The stunning and decisive battle of Midway was perhaps the most crucial naval battle in the Pacific theater during World War II. Walter Lord explained away the US victory at Midway against a numerically superior and apparently more skilled Japanese fleet due to ‘Lady Luck.’ In The Silver Waterfall acclaimed historian Brendan Simms and historian and military veteran Steve McGregor show it was no such thing. Luck had little to do with it.
Instead the authors show how the forces of industrial dynamism and innovation were central to the US being able to win the war in the Pacific. Engineers, machinists, test pilots, and a willingness to experiment at scale were vital to the creation of the decisive element that would sink the hopes of Japan along with the pride of their aircraft carrier fleet: the Douglas Dauntless Dive Bomber dive bomber, whose vicious near vertical plummet from the sky to deliver a brutally accurate attack was the “silver waterfall” that the Japanese quickly came to dread. In a few deadly minutes they changed the course of the war in the Pacific.
Equally important, the Navy drew on the skills of a wide variety of immigrants or descendants of immigrants–especially those from Germany, the principal hostile power. The engineer who designed the plane which decided the Battle of Midway was Ed Heinemann, the strategist who decided America would defend Midway Island was Chester Nimitz; and the pilot who symbolized American performance on the day was Dusty Kleiss. Without these men, America could not have designed, planned, or done what was needed to win. The Silver Waterfall offers a revelatory new history of Midway, showing that if the Americans were lucky, they made their own luck.
‘All the violence I had exprierienced before felt like a bad dream. It was a paradise. I think most of the children felt it was a paradise.’
In 1933, the same year Hitler came to power, Anna Essinger voluntarily exiled her small, progressive school from Germany. Anna – a pioneering German-Jewish schoolteacher – had read Mein Kampf and knew the terrible danger that Hitler’s hate-fuelled ideologies posed to her pupils. And so she hatched a courageous and daring plan: to smuggle her school to the safety of England.
The school she established in Kent, Bunce Court, flourished despite the many challenges it faced, but the news from her home country continued to darken and Anna watched as Europe slid towards war, with devastating consequences for the Jewish children left behind in Germany and Nazi-occupied territories. Anna was compelled to head a rescue unit at a requisitioned Butlins camp, receiving the children from the horrific events that followed Kristallnacht. Anna would come to accept waves of increasingly traumatised children at Bunce Court — including those who had escaped the concentration camps and ghettos — offering them a safe haven and the love and security they needed to begin to rebuild their lives.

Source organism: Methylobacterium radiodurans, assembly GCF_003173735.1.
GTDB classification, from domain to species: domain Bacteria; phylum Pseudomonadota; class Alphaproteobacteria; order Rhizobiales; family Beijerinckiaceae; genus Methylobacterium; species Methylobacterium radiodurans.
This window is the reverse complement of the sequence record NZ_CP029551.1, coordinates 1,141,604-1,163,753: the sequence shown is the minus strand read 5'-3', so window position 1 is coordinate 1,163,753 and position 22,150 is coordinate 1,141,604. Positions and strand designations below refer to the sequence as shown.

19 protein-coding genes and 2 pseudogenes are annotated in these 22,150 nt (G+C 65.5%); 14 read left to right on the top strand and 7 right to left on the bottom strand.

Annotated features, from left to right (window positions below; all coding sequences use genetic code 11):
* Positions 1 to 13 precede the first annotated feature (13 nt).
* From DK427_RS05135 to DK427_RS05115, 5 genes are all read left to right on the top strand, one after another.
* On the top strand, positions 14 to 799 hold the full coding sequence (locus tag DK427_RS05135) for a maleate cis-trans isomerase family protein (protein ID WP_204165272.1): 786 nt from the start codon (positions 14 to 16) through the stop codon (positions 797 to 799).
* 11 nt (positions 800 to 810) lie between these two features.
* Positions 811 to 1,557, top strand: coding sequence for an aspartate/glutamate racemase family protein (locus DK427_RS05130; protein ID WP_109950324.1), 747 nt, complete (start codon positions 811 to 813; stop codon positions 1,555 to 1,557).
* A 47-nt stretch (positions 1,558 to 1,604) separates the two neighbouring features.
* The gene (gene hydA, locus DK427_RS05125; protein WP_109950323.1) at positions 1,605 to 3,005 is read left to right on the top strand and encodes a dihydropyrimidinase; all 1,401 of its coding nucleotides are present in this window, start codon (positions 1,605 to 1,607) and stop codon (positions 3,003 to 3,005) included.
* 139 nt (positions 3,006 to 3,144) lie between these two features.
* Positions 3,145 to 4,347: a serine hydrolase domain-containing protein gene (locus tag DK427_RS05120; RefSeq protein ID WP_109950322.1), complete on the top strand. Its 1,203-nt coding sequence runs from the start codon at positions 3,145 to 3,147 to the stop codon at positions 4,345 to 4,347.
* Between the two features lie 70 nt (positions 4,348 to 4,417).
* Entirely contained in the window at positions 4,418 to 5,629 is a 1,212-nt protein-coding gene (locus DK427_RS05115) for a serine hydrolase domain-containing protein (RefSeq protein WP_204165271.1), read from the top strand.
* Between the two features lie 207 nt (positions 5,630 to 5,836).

Featuring the moving first-hand testimony from surviving pupils, and drawn from letters, diaries and present-day interviews, The School That Escaped the Nazis is a dramatic human tale that offers a unique child’s-eye perspective on Kindertransport and the Holocaust. It is also the story of one woman’s refusal to allow her beliefs in a better world to be overtaken by hatred and violence.
From the sinking decks of a navy cruiser to the cockpit of a doomed B-25 bomber, Ronald J. Drez takes us to the front lines of World War II. Through Drez’s gripping narrative style, we meet twelve men, all ordinary soldiers, and learn what the war was like through their eyes, experiencing their own ‘twenty-five yards of war.’ The men in these pages represent all branches of the military who were sent on impossible missions, where they witnessed triumphs and tragedies. As a result of Drez’s ten years of research and over 1,400 interviews, Twenty-Five Yards of War is a tribute to all of the soldiers who fought in World War II — those who walked away with amazing stories to tell, and those who did not make it home.